It’s also important to hear the speaker’s insights to stimulate your thinking and provide you with ideas to bring back home. For instance, at the meeting in Budapest, Péter Horváth had a session about management accounting vs. controlling – the German version of management accounting. Horváth is considered the “Father of German Controlling,” and he had thought-provoking insights regarding the relationship between controlling, management accounting, management control systems, and performance measurement. This was followed by a cutting-edge presentation by Professor Dr. Klaus Möller on controlling innovation. Passionate, informed speakers such as these lead engaging, interactive sessions, so choose a speaker you’re interested in and ask questions. That will make your conference experience even more memorable!

BRING HOME THE VALUE
The most memorable part of a conference is the knowledge and value you bring back to your company, and value comes in many forms. The conferences I attend allow me to promote IMA and the management accounting profession while developing long-term relationships. At these meetings I form relationships with academics and practitioners from around the world, discuss emerging practices, and connect with possible future business partners. Attending these face-to-face meetings shows your peers that you’re truly dedicated to your profession and passionate about the work you do.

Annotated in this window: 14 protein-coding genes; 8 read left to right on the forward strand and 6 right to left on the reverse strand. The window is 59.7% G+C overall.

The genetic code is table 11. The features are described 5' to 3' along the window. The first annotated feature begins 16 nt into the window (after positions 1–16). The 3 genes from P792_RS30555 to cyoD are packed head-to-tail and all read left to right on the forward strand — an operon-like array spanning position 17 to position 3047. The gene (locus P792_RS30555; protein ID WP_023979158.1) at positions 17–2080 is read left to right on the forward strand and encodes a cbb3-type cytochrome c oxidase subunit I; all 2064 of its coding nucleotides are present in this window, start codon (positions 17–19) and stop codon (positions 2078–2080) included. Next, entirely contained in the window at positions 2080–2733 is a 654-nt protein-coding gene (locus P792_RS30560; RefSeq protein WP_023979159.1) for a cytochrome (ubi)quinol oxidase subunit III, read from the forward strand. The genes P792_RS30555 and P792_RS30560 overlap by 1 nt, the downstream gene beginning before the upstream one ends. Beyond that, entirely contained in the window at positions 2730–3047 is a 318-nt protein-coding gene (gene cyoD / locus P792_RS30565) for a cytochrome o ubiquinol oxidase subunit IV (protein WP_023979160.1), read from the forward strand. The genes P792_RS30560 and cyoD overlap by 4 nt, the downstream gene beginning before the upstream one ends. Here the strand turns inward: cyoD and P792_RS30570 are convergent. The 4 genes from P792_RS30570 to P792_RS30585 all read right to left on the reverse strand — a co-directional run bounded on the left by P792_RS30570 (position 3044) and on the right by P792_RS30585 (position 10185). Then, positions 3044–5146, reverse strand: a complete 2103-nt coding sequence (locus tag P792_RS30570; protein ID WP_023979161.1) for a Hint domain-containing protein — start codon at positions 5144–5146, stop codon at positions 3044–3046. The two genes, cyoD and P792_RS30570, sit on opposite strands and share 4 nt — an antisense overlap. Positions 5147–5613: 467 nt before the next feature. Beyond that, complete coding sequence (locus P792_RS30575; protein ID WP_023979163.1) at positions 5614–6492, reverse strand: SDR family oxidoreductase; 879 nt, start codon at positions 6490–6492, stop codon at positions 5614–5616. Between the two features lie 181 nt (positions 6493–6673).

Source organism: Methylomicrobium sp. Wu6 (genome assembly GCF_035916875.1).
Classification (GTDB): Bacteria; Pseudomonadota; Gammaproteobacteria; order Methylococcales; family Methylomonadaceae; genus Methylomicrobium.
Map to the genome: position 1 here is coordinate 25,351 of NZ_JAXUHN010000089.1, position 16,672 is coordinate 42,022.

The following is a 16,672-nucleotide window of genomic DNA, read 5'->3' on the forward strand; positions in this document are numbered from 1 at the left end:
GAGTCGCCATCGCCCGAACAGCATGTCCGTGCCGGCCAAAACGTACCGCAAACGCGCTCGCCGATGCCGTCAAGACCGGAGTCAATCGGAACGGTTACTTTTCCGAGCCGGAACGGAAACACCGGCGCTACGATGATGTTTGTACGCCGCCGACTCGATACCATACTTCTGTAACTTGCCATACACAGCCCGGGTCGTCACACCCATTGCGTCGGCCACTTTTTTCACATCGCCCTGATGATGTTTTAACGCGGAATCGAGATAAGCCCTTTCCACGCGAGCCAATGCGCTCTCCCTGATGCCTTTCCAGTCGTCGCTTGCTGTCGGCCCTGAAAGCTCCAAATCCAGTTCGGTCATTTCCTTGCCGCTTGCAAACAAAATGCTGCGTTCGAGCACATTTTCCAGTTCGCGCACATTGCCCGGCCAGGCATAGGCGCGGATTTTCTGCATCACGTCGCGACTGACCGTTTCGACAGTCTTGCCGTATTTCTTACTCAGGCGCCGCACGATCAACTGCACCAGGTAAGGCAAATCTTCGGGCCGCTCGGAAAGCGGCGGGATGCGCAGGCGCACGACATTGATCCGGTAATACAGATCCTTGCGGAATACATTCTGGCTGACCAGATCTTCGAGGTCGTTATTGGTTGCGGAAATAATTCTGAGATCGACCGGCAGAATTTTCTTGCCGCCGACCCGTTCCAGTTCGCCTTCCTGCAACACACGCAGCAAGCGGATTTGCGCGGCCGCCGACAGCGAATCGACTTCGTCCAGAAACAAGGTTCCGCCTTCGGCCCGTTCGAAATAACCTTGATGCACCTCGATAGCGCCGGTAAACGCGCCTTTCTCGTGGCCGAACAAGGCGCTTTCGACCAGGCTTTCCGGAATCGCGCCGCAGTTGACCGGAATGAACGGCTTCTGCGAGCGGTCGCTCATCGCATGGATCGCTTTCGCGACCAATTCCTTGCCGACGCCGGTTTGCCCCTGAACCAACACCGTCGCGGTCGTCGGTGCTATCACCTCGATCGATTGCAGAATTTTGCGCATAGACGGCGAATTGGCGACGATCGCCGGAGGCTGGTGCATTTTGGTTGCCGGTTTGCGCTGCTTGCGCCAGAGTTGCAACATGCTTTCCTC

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You can also see the reach of your profession through the many conference attendees. For example, in Budapest I was able to learn first-hand the state of management accounting in many countries and how it’s developing among the local practitioners. It expanded my understanding of how management accounting is practiced globally, and the role IMA can play in advancing our profession.

EXPAND YOUR VIEW
There are many ways to make your conference experience memorable. Whether you attend for the people, location, or sessions, conferences help broaden your career horizon and also help you grow on both personal and professional levels. At the end of the day, attending a conference says a lot about you – that you’re passionate about your career, that you’re dedicated to your profession, and that you choose to increase your professional knowledge. Make it a point this year to attend at least one conference in your field to prove to yourself and your peers that you’re serious about your future.

Written by Dr. Raef Lawson, CMA, CPA, CFP, CFA
Follow me on Twitter @RaefLawson

Related articles:
How to Choose Which Conferences to Attend – Intuit QuickBooks
TED Founder Reveals How You Can Create a Memorable Event – American Express